There is no work for Frankie at the unemployment office. Unexplained arbitrary things happen, such as one social worker asking another if he's seen his Veg-O-Matic. Frankie's social worker spaces out during their meeting and says, "Life is hot, and because life is hot, I must take off my jacket." He then resumes the meeting, imploring Frankie to go back to school because he has no marketable skills. Frankie is desperate for work, having been unemployed for four months.

He calls his father to ask for money. His father thinks the call is a prank, since he believes his son died in Saigon. Frankie explains that he was reported killed 15 years ago but made it out alive and spent three years in an army hospital recuperating. He tells his father that his wife is pregnant again and they are being evicted, but his father claims that he is also broke and about to die from a heart condition.

Seemingly broken, Frankie comes across the woman who stole the junkie's gun and steals her purse, an out of character criminal act for him. She screams for help. Paco and his thugs chase Frankie. When they overcome him, they mercilessly beat him. The gun falls out of the bag during the pummeling. When Paco goes through the bag, he finds the bullets and realizes there must have been a gun in it. He turns around to see Frankie standing with the gun.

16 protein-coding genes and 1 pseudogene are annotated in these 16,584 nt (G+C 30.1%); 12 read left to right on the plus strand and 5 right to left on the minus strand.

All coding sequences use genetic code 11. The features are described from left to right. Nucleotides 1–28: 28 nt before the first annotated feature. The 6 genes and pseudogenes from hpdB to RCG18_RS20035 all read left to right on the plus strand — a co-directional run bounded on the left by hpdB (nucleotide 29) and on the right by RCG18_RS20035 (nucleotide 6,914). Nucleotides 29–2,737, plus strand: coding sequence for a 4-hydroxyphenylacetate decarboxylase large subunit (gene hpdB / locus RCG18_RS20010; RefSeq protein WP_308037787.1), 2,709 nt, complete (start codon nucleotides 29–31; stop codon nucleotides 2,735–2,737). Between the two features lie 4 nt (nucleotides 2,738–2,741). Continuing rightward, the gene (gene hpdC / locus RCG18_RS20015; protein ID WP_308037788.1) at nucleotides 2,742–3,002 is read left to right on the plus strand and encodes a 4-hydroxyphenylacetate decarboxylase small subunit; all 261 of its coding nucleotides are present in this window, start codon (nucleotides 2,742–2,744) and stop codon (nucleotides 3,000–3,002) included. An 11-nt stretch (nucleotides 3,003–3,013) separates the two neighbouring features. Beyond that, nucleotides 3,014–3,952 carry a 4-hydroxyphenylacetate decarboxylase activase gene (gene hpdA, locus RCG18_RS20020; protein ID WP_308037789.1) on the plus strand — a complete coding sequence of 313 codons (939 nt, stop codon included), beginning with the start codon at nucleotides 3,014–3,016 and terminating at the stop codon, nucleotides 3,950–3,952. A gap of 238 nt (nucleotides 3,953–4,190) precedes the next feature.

Frankie shoots all three men in a daze. He has been beaten to a pulp, and his voice-over explains that his father was right: he had died in Saigon. He explains that his company had come upon a village where everyone had killed themselves to avoid being raped and murdered by the US soldiers. He realizes that he must similarly 'save' his family, and he returns home.

His wife is horrified by his appearance and briefly tends to his wounds. He is catatonic and hallucinates in front of the TV. Eventually, he reloads the gun and prepares to kill himself, but another hallucination reminds him of his purpose for returning home. Frankie walks into the bedroom, tells his wife that he loves her, and then shoots her in the stomach. As she lies on the ground, he shoots her three more times, yelling at her to die. He shoots the baby once and then picks it up from the crib. He cradles it and walks into the kitchen with it.